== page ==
BOOK: “The power of inclusive exclusion – anatomy of Israeli rule in the Occupied Palestinian Territories”, edited by Adi Ophir, Michal Givoni, and Sari Hanafi 3Jun12 June 3, 2012

This Week in Palestine  -  2 June 2012

The Power of Inclusive Exclusion offers a unique collection of essays that collectively and comprehensively deconstruct and examine the Israeli “occupation regime” – its unpredictable bureaucratic apparatus, the fragmentation of space and regulation of movement, the intricate tapestry of law and regulations, the discriminatory control over economic flows, and the calculated use of military violence.

If you are looking for historical narratives, colonisation studies, or a socio-economic analysis of the Israeli occupation or of the Palestinian national movements then this book is not for you! The authors of the series of studies gathered in this book are wary of considering the occupation as a political and legal fetish, or as a self-explanatory category that makes Israel’s policies, past and present, transparent.

Although this selection of essays includes in-depth analyses, the chronology of the occupation, the geographies of disaster, and a visual archives of destruction, the main focus here is on theorising how “this” occupation is an unstable set of technologies of power that open and limit a space of action and reaction for their subjects.

Perhaps one of the most striking papers is Ariella Azoulay’s visual essay. It analyses how the “occupation regime” intervened in the Palestinian space through the triangle of construction, administration of movement, and destruction. Using a series of photographs presented in her paper, she aims to characterise the “inner grammar” of the faits du prince responsible for the inhuman spatial conditions in the Occupied Territories, and how Israeli Jews observe Palestinian space, together with Israeli Palestinians in the way “this fragmented and blocked space is imposed on them, unravelling the illusion of total separation that is the occupier’s basic principle.”

On the question of apartheid and the regime of separation, Hilla Dayan articulates a convincing argument about “apartheid” in the South African model and “regimes of separation” in the Israeli occupation practices. By differentiating the two, she aims to show that even though concrete ways of doing things and their material effects are not comparable, it is possible and useful to analyse certain phenomenological aspects as belonging to a distinct political type. By “political type,” she means that certain hegemonic orders share identifiable operational principles and mechanisms for the production of, in Israel’s case, deviant political authority.

The volume also includes a paper by Leila Farsakh that addresses the ever-puzzling questions of economy. Why did the expectations set by the Oslo process never really materialise? Diminishing control over the Palestinian resources, limited and dependent access to the Israeli labour market, restricted mobility, fragmentation of land and, of course, the involvement of the international donor community are but a few of the underlying structural mechanisms that brought about such an unstable Palestinian economic situation.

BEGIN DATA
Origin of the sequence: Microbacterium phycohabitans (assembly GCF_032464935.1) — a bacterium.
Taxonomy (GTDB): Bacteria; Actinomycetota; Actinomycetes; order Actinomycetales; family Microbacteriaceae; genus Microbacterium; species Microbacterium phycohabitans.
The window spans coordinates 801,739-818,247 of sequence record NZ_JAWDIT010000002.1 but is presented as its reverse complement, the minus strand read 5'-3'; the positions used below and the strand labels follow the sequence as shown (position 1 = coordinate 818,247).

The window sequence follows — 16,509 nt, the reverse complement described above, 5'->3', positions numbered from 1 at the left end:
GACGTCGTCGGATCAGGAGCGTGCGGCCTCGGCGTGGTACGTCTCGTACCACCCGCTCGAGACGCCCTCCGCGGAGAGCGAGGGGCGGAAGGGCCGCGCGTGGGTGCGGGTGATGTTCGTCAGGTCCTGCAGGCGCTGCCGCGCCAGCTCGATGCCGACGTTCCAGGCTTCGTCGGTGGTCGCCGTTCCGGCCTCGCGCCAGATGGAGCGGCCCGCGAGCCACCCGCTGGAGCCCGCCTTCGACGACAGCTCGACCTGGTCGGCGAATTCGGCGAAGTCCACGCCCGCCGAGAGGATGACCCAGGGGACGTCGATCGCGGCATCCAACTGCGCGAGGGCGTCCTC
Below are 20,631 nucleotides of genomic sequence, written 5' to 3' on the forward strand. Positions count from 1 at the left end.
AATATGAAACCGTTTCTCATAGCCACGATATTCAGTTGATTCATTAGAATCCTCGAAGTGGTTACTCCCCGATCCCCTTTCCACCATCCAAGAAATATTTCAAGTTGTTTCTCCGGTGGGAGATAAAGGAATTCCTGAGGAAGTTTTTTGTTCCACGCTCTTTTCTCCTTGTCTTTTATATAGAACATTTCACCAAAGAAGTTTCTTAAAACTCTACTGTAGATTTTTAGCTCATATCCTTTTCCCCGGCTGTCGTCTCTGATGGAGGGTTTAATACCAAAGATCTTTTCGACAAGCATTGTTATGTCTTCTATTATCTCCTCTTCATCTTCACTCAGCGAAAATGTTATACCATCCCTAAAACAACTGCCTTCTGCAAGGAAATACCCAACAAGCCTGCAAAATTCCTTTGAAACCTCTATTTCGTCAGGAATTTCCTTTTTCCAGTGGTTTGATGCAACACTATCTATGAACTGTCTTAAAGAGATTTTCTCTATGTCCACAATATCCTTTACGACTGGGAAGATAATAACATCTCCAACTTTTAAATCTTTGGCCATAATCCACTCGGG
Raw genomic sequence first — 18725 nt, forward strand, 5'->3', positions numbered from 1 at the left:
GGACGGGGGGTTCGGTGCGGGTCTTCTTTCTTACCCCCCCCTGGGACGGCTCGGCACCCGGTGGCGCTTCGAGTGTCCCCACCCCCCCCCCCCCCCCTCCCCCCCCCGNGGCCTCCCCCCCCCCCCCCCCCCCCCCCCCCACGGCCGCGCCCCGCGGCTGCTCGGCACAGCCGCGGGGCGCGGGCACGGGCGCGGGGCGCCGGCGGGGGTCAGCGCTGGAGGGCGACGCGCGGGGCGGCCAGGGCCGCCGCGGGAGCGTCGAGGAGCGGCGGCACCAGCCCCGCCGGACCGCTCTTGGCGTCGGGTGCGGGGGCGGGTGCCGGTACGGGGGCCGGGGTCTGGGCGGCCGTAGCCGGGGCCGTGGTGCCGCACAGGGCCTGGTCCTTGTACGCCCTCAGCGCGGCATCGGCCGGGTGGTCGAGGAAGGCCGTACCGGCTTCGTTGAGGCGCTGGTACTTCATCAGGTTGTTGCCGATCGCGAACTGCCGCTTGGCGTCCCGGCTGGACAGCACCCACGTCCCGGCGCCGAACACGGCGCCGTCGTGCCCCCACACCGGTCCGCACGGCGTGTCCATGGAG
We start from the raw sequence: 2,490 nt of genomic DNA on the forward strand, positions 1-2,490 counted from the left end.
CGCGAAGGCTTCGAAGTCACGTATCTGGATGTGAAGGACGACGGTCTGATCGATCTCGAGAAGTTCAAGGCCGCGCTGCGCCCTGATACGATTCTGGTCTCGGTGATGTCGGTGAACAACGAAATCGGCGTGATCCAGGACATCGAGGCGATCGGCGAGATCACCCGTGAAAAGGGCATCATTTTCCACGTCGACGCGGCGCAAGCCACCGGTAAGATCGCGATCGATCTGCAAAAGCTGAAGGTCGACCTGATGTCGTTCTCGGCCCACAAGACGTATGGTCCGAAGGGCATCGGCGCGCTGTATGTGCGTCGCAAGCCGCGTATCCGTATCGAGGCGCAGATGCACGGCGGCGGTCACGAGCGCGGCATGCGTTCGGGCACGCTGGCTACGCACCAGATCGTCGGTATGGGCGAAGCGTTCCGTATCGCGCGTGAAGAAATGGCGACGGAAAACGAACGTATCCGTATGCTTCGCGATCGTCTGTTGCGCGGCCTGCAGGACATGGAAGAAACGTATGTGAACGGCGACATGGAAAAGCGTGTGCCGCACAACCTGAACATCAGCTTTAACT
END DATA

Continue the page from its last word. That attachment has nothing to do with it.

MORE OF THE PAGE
Several other papers examine the colonisation and domination aspects of the occupation, but it is Sari Hanafi’s remarkable writing on the Palestinian refugee camps that provokes reflection. He identifies the importance of the camps as a space for habitat, economic development, memory, and identity affirmation, a space for exercising power and a place for military resistance. He further argues for a process of rehabilitation of the refugee camps and their design as urban space, with reference to the camps’ political and social status. According to Hanafi, there is a real need to empower refugee camp dwellers by giving them the right to access and use their neighbouring cities, and by radically improving the urban conditions of their space.

With several illustrations, documents, transcripts, and a chronology, this comprehensive volume is very thought-provoking and will give you anything but simple answers. It is a refreshing and unparalleled study of the nature of the occupation as a sui generis regime or political system, a complex structure of state and non-state apparatuses.

About the editors
Adi Ophir is professor of philosophy and political theory at the Cohn Institute for the History and Philosophy of Science and Ideas at Tel Aviv University. He is the author of The Order of Evils: Toward an Ontology of Morals, and other books.

Michal Givoni is a post-doctoral fellow in the Department of Sociology and Anthropology at Tel Aviv University.

Sari Hanafi is associate professor of sociology at the American University of Beirut, and is the author of The Emergence of a Palestinian Globalized Elite: Donors, International Organizations and Local NGOs.

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